As a sport, climbing offers the great opportunity […] to experience fantastic nature and to travel to some interesting countries. (W. Güllich)
When I started climbing Wolfgang Güllich was unfortunately already dead. But in the climbing scene he was everywhere – he was one of the best sport climbers around in the 80s. He was regularly quoted and drinking coffee became a new discipline within climbing. Over a cup of coffee, you can discuss the difficulty of the climbs and rack your brains on the ethics of artificial holds, bolts and the distance between the rings. Or you can sit down in a café, order a macchiato, leaf through the appropriate climbing literature and inspire yourself. Photos, routes, and journeys: where are you headed to next? No other climber puts travelling at the core of his ideas as firmly as Stefan Glowacz. Glowacz is someone who knows Güllich's attitude well. As a young man from Garmisch, he emulated climbers like Albert and Güllich, followed in their footsteps, was their companion and raised the bar in the world of climbing. No one uses the magnificent opportunity that climbing offers a fantasy-filled adventurer as consistently as Stefan Glowacz. Integrating climbing into the whole idea, that’s the exciting thing. He often visits remote regions to discover new territory. It doesn’t necessarily need to be an extremely difficult climb or a first ascent. New ground can also be shown in the way the ambitious goal is reached. “Integrating climbing into the whole idea, that’s the exciting part,” says Stefan. Stefan Glowacz, Robert Jasper – another GORE-TEX athlete – and the photographer Klaus Fengler have just come back from their expedition to Baffin Island. “That was a great success,” said Stefan who was excited but a little bit tired after he arrived back in Bavaria. For one month they fought their way through the Canadian wilderness, climbed the 500m-high Turret West Face and then returned to the starting point via another route.
One month for one day
Travelling independently for one month, they dragged all their equipment and provisions behind them for 9 days over 170 kilometres on newly-developed high-tech carbon sleds, they flayed themselves over glaciers and mountain passes, through river beds and tundra to discover at the rock face that their climbing route had already been tackled. They couldn’t claim the first ascent! In one go they climbed for more than 27 hours and found an unclimbed variant. Stefan got caught in a rock fall and his wrist was bruised. Robert climbed the exit routes in partially icy crevices and thick driving snow. After 14 rope lengths of 9-/A1 difficulty they reached the summit. They abseiled down and started the return journey which proved more challenging than they thought. The team was on the road for another 13 days and had to improvise several times. One month for one day of climbing: isn’t that ratio a little bit unsatisfying? “Not at all,” says Stefan. “If we had just wanted to climb and crack the first few ascents, then we would have done it differently. Generally, climbers get transported there by boat or skidoo, set up base camp and still have all the time in the world. After that, they get picked up again or ride back themselves on a snowmobile.” Stefan and his partner had a different focus: “we wanted to start from Clyde River, the last outpost of civilisation, to the face on our own. The exciting thing for us was to plan it so that we could free climb in a season where it’s possible and get there and back on our own. That only gives you a narrow timeframe, so you have to plan very carefully with little leeway. No one had ever done that before. We wanted to do it exactly that way. And that’s exactly how it worked.”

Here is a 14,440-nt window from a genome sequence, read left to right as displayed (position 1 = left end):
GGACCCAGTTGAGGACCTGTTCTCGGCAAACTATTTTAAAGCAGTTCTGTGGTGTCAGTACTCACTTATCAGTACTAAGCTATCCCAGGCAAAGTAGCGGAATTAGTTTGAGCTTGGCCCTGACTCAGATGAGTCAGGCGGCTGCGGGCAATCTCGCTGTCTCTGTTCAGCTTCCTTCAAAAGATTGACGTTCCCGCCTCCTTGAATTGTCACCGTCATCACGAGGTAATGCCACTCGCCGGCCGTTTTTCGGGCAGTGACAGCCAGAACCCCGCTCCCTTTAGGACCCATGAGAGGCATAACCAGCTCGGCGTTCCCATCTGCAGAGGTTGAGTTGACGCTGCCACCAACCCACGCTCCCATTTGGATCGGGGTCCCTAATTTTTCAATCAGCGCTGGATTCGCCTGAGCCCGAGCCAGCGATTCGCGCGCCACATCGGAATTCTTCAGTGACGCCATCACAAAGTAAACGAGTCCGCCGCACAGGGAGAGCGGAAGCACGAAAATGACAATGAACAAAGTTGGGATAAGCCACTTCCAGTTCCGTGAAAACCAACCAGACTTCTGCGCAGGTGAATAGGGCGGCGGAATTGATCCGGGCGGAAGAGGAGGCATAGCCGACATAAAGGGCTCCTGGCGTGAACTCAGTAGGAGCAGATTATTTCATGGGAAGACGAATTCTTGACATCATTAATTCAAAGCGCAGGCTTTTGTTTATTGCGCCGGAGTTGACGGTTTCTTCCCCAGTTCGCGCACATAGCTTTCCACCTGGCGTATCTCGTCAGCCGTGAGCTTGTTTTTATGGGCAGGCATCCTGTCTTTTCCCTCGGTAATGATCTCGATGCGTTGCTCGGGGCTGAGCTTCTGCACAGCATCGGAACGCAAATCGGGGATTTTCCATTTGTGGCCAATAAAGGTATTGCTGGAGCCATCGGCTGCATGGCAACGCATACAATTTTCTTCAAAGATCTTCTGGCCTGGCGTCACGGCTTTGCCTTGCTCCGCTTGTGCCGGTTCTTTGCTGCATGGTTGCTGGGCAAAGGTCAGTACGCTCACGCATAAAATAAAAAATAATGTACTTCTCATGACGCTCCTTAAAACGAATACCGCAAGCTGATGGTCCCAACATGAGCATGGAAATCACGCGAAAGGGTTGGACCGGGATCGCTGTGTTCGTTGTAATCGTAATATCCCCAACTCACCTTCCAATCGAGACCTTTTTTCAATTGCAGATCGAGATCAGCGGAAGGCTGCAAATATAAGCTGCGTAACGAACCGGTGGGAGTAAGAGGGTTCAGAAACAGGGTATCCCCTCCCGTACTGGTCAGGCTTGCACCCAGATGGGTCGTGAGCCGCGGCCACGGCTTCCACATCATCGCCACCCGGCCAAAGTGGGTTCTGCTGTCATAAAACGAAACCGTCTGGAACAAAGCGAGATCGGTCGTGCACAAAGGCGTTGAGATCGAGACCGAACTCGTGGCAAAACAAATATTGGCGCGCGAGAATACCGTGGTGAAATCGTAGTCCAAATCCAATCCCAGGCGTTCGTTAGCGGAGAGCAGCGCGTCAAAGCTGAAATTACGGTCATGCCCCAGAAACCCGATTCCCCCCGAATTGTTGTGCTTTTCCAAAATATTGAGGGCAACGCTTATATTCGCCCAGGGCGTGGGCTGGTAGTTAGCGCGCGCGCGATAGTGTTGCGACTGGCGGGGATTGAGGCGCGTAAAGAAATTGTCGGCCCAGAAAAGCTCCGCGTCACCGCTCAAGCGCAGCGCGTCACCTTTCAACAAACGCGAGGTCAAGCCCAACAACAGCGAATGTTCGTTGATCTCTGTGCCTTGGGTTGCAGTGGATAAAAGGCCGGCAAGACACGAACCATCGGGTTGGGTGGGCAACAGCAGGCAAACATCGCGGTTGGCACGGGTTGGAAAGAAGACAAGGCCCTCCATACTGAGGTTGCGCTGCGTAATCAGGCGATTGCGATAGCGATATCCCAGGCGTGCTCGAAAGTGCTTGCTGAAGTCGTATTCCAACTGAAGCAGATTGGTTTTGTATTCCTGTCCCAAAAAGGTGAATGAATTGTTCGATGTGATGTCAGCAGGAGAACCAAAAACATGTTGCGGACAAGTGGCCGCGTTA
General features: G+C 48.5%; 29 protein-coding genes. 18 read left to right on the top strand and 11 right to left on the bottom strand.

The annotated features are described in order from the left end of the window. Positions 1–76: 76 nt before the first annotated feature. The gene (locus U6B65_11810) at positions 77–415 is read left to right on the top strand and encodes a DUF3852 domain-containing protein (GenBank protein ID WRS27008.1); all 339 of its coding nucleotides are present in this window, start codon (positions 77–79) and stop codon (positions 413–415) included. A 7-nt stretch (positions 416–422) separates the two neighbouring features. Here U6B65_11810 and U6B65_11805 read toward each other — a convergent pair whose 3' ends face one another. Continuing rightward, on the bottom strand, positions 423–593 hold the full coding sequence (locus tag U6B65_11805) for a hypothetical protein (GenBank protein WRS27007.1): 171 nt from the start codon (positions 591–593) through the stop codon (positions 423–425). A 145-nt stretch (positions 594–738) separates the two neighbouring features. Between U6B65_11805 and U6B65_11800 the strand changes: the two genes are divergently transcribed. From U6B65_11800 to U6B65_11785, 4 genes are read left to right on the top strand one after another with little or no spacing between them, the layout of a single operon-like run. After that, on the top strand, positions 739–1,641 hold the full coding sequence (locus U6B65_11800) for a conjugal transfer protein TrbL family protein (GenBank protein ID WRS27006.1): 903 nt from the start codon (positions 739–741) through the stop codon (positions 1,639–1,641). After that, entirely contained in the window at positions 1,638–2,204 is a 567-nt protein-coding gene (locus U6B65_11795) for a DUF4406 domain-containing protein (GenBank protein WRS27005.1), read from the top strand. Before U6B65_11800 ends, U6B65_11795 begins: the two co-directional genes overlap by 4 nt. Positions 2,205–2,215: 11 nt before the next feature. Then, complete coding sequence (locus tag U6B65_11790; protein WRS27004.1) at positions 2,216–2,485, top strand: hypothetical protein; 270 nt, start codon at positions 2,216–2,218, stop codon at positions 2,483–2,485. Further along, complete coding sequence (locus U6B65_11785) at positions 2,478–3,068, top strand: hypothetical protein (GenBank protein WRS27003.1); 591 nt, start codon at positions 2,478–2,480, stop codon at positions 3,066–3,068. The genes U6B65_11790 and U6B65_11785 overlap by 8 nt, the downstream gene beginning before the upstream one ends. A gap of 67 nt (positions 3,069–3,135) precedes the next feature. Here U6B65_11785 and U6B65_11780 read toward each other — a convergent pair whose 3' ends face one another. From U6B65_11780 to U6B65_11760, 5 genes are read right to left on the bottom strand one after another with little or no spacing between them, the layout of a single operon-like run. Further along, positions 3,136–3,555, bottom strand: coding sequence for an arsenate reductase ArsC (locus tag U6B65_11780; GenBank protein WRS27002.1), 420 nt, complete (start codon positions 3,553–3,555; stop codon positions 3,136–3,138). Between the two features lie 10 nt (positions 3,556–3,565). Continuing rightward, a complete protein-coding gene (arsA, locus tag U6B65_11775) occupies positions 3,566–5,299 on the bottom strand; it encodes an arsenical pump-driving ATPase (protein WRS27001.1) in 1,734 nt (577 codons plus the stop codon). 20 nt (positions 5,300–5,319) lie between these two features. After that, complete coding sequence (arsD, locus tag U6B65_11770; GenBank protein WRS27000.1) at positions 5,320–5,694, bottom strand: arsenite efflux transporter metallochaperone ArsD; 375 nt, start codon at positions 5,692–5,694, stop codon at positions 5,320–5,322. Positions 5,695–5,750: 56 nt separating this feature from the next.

Climbing can be more than climbing, if you make the most of it
Just as Güllich expanded the horizons of several climbing generations with his theses on coffee and travelling, Stefan and Robert enrich the scene with their ideas: the “how” of climbing and the climbing style of the route had been the focal point for many decades. The “how” of getting to the route wasn’t as important. But on this trip to Baffin Island that was exactly what they focused on. “As for the climbing itself, navigating the rock, that is part of our routine. We can calculate that, we know what we’re doing. But with fences to fend off polar bears, arctic snow melting, frozen (or not frozen!) fjords – that’s an adventure.” They say an adventure is the result of bad planning. But even planning has its limits. Before their trip, Robert and Stefan consulted the climate researcher Prof. Mulch from the Senckenberg Stiftung to help them better assess the climate conditions and for instance, the real danger of polar bears, but even he couldn’t say much. It has become more difficult to assess such things. His advice to the climbers: “Just make decisions day by day.” Exactly what the three adventurers wanted to hear.